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The Day Before Yesterday: 139 - Feeling Unsettled

...Rod would be leaving us in February. I felt very unsettled, our family was being torn apart. I think this was the hardest part of my life, seeing our young men so independent, going out into the world to try to make their fortunes...

Gladys Schofield was feeling unsettled as she prepared to leave England for a new beginning in New Zealand.

My brother Harold would often call to see us now as he worked in the neighbourhood, they made material, for the skirts they sold in Marks and Spencers and had a chance to buy cheap, any surplus to requirements. I got four smart skirts this way. He would try to persuade us not to leave the country but he tried in vain I'm afraid. I think he would miss us more than anyone and Brenda would be flying to Australia before we sailed. I had passed one of the pink coat and bonnet outfits when outgrown on to her. I was pleased to see it had a new lease of life, on her youngest daughter.

Rod would be leaving us in February. I felt very unsettled, our family was being torn apart. I think this was the hardest part of my life, seeing our young men so independent, going out into the world to try to make their fortunes. What had happened to this country to make them have to do this? I dare not let them see the aching I felt inside, each one was so dear to me.

I like to tell myself that we do not choose our children, it's them that choose us as parents, to nurture them and guide them through the many pitfalls of childhood, until they are hopefully able to take command of their own life and live it to the best of their ability. It's hard for a mother to let go, I've done it so many times and it doesn't get easier, as each one reaches this stage in life.

Maybe I did put my children's welfare before my own. I can see now it was the right thing to do in my case, as I look back at my confident independent children I feel so proud, always close by communication, although so far away.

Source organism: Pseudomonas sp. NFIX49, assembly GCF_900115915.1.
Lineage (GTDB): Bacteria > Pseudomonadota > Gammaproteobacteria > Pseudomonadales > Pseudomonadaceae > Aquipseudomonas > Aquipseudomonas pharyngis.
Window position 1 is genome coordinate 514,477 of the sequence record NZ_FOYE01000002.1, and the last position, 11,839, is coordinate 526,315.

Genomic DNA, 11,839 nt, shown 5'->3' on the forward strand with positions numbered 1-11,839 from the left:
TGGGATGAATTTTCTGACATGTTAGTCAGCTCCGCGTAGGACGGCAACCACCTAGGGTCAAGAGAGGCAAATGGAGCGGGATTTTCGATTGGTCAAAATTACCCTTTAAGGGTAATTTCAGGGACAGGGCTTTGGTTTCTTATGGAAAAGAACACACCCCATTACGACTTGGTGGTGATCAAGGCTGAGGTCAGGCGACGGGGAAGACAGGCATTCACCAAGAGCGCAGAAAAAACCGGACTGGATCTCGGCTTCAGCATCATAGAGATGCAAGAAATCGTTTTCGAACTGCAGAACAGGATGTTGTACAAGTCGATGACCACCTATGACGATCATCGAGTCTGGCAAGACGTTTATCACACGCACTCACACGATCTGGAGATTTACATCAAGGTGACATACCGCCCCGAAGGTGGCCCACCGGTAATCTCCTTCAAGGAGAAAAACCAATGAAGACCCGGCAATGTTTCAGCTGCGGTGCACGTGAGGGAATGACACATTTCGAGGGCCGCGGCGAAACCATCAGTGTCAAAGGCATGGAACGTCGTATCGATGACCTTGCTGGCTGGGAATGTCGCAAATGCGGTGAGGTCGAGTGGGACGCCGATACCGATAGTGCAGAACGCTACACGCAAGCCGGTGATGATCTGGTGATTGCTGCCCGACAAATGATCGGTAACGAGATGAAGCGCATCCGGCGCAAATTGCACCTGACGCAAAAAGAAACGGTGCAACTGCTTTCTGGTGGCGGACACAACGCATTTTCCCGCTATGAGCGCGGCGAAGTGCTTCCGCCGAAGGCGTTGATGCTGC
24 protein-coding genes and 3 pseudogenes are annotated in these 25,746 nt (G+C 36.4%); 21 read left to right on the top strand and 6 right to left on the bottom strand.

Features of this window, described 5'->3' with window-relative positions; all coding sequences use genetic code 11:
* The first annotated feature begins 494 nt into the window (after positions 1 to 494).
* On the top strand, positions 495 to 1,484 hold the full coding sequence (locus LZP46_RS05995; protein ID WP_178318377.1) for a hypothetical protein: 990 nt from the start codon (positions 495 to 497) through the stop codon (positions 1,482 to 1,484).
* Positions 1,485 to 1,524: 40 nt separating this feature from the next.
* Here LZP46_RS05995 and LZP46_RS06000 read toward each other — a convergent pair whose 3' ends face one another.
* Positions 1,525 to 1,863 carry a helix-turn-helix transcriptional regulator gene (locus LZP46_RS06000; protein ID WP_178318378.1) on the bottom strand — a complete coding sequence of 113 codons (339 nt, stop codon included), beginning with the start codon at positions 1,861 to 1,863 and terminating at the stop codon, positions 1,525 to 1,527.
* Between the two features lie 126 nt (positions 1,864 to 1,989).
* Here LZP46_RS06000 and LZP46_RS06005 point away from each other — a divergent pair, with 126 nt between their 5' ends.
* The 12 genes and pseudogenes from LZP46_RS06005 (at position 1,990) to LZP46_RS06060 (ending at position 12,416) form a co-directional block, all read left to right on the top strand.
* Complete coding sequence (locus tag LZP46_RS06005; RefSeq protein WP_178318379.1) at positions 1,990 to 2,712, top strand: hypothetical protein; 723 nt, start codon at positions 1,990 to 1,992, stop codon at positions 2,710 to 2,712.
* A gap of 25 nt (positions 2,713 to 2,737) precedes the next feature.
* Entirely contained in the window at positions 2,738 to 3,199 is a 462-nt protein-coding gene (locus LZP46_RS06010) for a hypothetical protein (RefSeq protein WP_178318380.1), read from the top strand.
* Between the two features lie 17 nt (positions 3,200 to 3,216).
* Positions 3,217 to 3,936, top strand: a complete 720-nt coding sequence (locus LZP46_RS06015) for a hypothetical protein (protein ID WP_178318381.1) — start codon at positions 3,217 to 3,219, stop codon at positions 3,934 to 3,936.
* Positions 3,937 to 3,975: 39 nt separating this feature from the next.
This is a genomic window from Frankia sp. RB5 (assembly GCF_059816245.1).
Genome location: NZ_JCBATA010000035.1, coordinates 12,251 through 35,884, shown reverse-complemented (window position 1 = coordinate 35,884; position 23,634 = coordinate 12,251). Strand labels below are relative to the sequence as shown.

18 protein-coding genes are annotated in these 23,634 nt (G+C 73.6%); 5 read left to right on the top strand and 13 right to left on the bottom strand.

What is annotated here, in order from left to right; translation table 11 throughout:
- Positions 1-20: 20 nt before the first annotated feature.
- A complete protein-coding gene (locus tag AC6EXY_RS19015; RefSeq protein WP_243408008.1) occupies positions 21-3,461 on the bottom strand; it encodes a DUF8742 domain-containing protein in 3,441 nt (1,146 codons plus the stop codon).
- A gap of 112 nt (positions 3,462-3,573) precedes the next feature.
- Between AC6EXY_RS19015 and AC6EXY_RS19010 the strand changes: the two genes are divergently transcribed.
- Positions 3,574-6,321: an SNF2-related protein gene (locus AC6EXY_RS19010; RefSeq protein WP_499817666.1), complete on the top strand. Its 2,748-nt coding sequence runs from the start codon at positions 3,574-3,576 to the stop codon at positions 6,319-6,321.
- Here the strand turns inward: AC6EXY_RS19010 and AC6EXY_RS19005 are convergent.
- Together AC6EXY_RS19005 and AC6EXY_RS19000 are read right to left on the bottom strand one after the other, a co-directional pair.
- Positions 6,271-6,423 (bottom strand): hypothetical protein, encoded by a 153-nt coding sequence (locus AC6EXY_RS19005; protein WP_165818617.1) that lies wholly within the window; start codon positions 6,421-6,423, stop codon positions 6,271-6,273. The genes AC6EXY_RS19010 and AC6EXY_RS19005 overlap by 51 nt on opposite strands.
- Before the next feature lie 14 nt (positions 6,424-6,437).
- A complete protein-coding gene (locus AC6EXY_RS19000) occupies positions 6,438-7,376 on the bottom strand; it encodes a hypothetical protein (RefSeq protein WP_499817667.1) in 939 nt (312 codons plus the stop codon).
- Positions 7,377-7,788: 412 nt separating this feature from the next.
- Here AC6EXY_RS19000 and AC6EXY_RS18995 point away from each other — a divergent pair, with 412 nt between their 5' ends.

Cliff changed the car at this point in our iives. We got a tweive month old Cortina. The little dark blue car was going on our journey also, a useful asset in our new country. We also bought suitcases and clothing for everyone to set us up for a while.

I think homes must echo the sounds of the people who live in them long after they have gone, for the house we left always felt so welcoming, as though it had enjoyed happiness there but this house had a miserable feeling you felt as though you wanted to escape from it, if only into the garden. Not one of us enjoyed our small stay in that sad and lonely house. We were pleased the time seemed to go so quickly, our second son had departed to join his brother, so many familiar faces were now gathered together in Montreal, they would not be lonely anyway.

As soon as the weather improved enough as Easter came around we took the children into the countryside to try out our new car. One weekend we went into the Dales and took the opportunity to meet Pat, the girl our son was spending so much time with these days, by inviting them along.
I think her mum was thinking on the same lines, as she suggested we call and pick up her daughter on our way. This all went very well. Pat was a shy and thoughtful girl who got on well with our own children. They paddled and gathered their treasures to take home just as children always have done. Pat came over more often now and fitted in with our family. I was pleased David had chosen so wisely.

We had news, our car would have to be dispatched one month prior to our sailing date. It was being shipped out on a different ship. Our belongings also that were being crated, had to also be packed in good time. We had decided our washing machine would go as it was almost new and this was packed along with most of our personal things, before the end of May. It meant I must use the old Dolly tub again that stood in the kitchen of this old house.

I had already had to be selective of the children's toys, before we left our other house. Anything that had lost its usefulness was not allowed to travel. I'm afraid 'Pom Pom' the curly haired dog had reached this stage and was looking worse for wear. When I spirited him away, along with many more forgotten treasures, he wasn't even missed until the crates were opened in New Zealand to reveal the ones we brought.

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